DFB.de: Do you think like an old hand in the squad, as the average team age is 23.6 years old, and a lot of the players in the squad haven’t even reached 20 yet?
Halstenberg: Whenever we’re messing around in the changing rooms, I do actually sometimes feel like an old man. When I see players around the place who were born after 2000, I do ask myself where the time went. People’s interests have changed. The younger lads have apps and games on their phones, which I’ve never even heard of. I used to play on my phone, but not anymore. But the boys always make sure that I don’t become too old in my ways (laughs).
DFB.de: RB Leipzig have faced criticism from fans of other clubs for their meteoric rise to the Bundesliga, and have been stylised as “Bayern-hunters” due to their attacking play style. Have things become more normal now, the longer time you’ve been in the top flight?
Halstenberg: Definitely. You can definitely sense some resistance in a few away games, but that’s completely normal playing as the away side. No visiting team is going to be welcomed with applause at some stadiums. In general, I find it all very positive. We have a lot of fans, both here in Leipzig and in the wider region, and are very well supported on away days.
DFB.de: In November 2017, you made your senior debut for the Germany national team against England. Do you enjoy reflecting on that moment?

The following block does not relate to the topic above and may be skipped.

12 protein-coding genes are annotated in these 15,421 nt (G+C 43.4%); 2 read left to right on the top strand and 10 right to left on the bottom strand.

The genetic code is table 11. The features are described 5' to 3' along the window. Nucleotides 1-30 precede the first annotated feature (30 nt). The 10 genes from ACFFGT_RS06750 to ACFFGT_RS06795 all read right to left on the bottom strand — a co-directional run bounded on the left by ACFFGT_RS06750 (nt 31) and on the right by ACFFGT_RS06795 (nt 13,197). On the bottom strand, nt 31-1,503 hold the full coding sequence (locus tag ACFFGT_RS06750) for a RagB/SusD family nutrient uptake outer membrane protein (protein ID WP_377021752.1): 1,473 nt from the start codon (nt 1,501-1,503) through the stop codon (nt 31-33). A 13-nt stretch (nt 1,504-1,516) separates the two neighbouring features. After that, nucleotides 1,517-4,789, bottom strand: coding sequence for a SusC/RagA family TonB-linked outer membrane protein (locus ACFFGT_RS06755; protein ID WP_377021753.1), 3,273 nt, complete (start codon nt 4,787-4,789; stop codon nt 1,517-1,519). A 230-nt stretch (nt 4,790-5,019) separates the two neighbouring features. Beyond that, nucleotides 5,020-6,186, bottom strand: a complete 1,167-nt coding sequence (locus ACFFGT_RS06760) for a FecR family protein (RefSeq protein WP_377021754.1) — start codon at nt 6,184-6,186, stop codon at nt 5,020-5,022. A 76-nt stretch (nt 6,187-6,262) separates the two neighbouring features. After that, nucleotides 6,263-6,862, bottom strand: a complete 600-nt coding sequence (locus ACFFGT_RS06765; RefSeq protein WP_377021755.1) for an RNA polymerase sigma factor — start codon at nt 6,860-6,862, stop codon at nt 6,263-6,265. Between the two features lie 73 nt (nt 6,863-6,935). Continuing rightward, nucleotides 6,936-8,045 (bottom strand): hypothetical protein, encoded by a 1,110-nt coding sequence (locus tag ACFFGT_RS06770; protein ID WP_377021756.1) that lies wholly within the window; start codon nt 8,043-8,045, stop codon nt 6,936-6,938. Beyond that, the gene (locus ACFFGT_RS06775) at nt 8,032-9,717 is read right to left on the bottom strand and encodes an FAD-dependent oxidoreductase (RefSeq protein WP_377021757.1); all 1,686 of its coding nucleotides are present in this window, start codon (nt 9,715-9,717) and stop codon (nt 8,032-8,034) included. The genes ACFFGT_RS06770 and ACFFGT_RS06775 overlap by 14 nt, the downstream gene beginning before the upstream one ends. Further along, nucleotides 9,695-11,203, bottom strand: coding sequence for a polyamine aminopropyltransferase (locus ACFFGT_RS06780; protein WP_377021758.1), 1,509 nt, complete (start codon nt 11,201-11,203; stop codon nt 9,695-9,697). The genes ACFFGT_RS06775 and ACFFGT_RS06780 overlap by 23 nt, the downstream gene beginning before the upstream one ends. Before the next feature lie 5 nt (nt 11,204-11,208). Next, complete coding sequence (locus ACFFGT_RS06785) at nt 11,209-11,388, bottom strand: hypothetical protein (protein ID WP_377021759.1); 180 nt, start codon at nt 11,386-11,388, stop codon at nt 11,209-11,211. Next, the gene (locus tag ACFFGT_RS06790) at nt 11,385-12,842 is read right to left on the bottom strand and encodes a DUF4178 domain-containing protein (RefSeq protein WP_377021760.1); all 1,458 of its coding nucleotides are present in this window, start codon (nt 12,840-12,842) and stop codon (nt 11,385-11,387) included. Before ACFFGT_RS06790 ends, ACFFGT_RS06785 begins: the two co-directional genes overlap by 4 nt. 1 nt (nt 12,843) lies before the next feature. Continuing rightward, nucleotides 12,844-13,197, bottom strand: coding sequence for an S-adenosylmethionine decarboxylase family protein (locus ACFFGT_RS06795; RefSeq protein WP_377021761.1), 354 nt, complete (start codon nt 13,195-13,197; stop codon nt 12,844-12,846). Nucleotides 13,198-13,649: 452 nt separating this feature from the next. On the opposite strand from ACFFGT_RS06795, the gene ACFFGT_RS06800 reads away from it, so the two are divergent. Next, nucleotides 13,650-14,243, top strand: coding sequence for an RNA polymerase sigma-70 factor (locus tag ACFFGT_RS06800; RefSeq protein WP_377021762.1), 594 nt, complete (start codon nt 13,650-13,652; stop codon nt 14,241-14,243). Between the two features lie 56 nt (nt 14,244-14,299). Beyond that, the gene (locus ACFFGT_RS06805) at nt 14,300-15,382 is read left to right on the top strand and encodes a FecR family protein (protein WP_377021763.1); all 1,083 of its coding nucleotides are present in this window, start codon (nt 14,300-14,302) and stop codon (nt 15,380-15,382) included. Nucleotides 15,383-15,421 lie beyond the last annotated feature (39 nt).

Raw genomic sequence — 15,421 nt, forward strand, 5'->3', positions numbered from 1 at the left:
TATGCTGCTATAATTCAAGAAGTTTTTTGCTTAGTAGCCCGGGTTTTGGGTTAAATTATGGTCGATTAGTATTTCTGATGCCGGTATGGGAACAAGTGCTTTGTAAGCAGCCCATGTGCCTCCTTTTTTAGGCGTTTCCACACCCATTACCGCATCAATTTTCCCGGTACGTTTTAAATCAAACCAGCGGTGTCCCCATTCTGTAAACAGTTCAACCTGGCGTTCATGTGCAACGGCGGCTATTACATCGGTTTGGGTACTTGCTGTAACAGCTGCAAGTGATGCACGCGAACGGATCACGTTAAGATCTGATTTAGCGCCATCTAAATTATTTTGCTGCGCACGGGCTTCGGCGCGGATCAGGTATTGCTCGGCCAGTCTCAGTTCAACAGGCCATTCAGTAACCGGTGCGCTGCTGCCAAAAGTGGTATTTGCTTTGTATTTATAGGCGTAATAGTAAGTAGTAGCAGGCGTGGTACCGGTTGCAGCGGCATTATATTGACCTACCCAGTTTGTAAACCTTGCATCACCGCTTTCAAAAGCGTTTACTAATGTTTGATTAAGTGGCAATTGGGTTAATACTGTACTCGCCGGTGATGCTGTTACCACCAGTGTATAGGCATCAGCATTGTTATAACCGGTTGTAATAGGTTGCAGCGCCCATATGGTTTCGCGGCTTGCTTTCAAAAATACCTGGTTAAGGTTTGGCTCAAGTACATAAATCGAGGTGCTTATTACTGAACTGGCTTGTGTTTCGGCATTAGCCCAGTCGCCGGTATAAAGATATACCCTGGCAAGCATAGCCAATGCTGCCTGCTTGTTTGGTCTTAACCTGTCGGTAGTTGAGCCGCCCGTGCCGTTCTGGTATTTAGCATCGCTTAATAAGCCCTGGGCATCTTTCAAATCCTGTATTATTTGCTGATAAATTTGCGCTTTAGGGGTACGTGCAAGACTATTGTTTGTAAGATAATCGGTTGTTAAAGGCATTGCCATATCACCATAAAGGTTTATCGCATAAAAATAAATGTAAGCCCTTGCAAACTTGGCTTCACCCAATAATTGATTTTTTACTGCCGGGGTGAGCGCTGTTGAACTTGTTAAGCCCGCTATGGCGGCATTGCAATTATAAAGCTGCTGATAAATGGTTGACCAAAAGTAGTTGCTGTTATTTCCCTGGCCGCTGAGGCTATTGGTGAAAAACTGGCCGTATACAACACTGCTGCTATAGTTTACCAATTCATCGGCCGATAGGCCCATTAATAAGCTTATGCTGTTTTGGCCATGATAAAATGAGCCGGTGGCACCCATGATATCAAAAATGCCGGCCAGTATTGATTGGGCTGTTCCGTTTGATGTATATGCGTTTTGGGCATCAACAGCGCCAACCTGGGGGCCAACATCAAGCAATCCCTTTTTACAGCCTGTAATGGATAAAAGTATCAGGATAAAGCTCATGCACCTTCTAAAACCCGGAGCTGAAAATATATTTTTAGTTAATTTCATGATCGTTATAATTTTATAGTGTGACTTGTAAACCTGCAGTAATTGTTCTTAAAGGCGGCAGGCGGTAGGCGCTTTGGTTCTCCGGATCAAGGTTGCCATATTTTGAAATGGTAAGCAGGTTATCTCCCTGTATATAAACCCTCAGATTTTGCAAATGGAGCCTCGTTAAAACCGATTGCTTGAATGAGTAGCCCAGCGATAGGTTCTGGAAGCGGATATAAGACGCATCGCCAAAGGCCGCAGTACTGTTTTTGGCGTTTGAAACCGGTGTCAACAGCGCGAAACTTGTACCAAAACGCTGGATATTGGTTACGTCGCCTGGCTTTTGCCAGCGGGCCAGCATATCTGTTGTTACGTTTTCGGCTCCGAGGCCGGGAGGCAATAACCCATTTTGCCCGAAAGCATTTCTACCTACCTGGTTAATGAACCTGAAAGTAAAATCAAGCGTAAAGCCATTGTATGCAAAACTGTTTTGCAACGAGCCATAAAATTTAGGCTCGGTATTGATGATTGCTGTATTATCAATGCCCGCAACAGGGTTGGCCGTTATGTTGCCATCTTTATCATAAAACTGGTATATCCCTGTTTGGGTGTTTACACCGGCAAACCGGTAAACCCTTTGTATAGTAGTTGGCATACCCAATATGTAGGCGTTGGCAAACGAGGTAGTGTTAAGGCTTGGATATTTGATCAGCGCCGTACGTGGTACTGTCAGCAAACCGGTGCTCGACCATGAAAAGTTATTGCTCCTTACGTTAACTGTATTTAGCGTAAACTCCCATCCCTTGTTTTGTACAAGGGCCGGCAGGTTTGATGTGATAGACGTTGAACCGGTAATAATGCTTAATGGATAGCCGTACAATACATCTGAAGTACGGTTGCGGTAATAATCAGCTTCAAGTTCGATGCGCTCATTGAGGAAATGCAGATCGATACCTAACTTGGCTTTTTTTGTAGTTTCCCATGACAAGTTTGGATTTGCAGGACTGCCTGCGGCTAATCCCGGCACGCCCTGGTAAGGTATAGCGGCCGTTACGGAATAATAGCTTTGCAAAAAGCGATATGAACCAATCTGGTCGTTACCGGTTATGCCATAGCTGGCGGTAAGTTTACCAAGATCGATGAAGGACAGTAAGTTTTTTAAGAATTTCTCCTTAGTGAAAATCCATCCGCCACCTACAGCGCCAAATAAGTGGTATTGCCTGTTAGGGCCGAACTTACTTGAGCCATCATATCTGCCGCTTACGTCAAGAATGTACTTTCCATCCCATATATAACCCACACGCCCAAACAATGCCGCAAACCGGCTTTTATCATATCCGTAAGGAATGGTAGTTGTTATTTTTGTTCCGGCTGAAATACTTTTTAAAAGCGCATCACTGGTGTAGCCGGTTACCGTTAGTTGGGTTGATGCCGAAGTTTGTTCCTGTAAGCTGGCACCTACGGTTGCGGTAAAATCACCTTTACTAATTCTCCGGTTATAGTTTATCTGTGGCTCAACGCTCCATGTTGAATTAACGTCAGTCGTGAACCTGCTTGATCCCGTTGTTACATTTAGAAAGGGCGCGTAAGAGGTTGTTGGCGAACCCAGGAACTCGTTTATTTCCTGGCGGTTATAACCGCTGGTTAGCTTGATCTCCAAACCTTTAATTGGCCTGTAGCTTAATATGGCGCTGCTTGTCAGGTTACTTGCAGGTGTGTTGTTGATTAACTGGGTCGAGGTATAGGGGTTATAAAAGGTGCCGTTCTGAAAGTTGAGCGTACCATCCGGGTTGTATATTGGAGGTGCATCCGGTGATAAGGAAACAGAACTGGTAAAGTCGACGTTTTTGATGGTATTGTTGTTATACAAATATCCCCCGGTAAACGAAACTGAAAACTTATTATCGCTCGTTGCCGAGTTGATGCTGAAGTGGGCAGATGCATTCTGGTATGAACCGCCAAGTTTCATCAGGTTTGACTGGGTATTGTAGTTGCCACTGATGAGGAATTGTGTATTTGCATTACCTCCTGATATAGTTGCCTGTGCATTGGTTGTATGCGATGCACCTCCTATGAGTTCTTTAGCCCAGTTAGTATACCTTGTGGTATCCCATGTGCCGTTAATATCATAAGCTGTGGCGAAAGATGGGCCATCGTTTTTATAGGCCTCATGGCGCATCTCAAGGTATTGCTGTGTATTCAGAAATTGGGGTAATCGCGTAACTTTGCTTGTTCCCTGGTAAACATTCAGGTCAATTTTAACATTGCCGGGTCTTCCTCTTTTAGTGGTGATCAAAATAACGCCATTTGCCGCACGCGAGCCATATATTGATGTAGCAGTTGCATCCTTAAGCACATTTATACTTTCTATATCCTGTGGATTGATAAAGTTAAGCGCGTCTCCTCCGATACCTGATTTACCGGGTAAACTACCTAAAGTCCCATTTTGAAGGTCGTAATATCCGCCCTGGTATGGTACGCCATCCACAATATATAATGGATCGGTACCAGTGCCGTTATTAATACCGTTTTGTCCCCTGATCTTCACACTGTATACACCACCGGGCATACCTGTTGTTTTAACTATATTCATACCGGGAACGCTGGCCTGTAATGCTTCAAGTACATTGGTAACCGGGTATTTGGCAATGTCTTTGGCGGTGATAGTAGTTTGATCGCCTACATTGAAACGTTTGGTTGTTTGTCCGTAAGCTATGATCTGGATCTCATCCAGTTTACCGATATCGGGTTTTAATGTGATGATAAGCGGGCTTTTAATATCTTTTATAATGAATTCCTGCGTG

Halstenberg: It was one of the top-three moments in my entire career. I’d always dreamed of playing for the national team since when I was a young boy. I was able to finally fulfil that dream by making my debut. It was a wonderful moment. In harder times, when I was injured, I always thought back to that game. But I’m looking forward to the future now. I want to earn a call-up to the national team again with some good and consistent performances.
DFB.de: Do you reckon you would have gone to the 2018 World Cup with Germany, had you not been injured?
Halstenberg: I do think so. I was playing well in the Bundesliga and had hoped to go, but my dreams were dashed with the injury.
DFB.de: Most national team players have had a different career path to yourself, making their Bundesliga debut early on in their careers. They don’t fight for their Bundesliga place step-by-step in the third, second and first divisions, only making their Bundesliga debut aged 25, and never playing for the Germany youth teams. Do you think your talent went unnoticed early on in your career, or did you need a few years longer in your development?
Halstenberg: As a younger player, I lacked composure and calmness on the ball, and I was still a bit nervous. I’ve needed time to work my way through the leagues and learn something new from each division. It was the right step to leave St. Pauli for Leipzig in 2015. We’ve been promoted to the Bundesliga, finished runners-up in our first season in the Bundesliga, and have played in both European competitions. We’ve developed significantly not only as a club, but as individuals as well.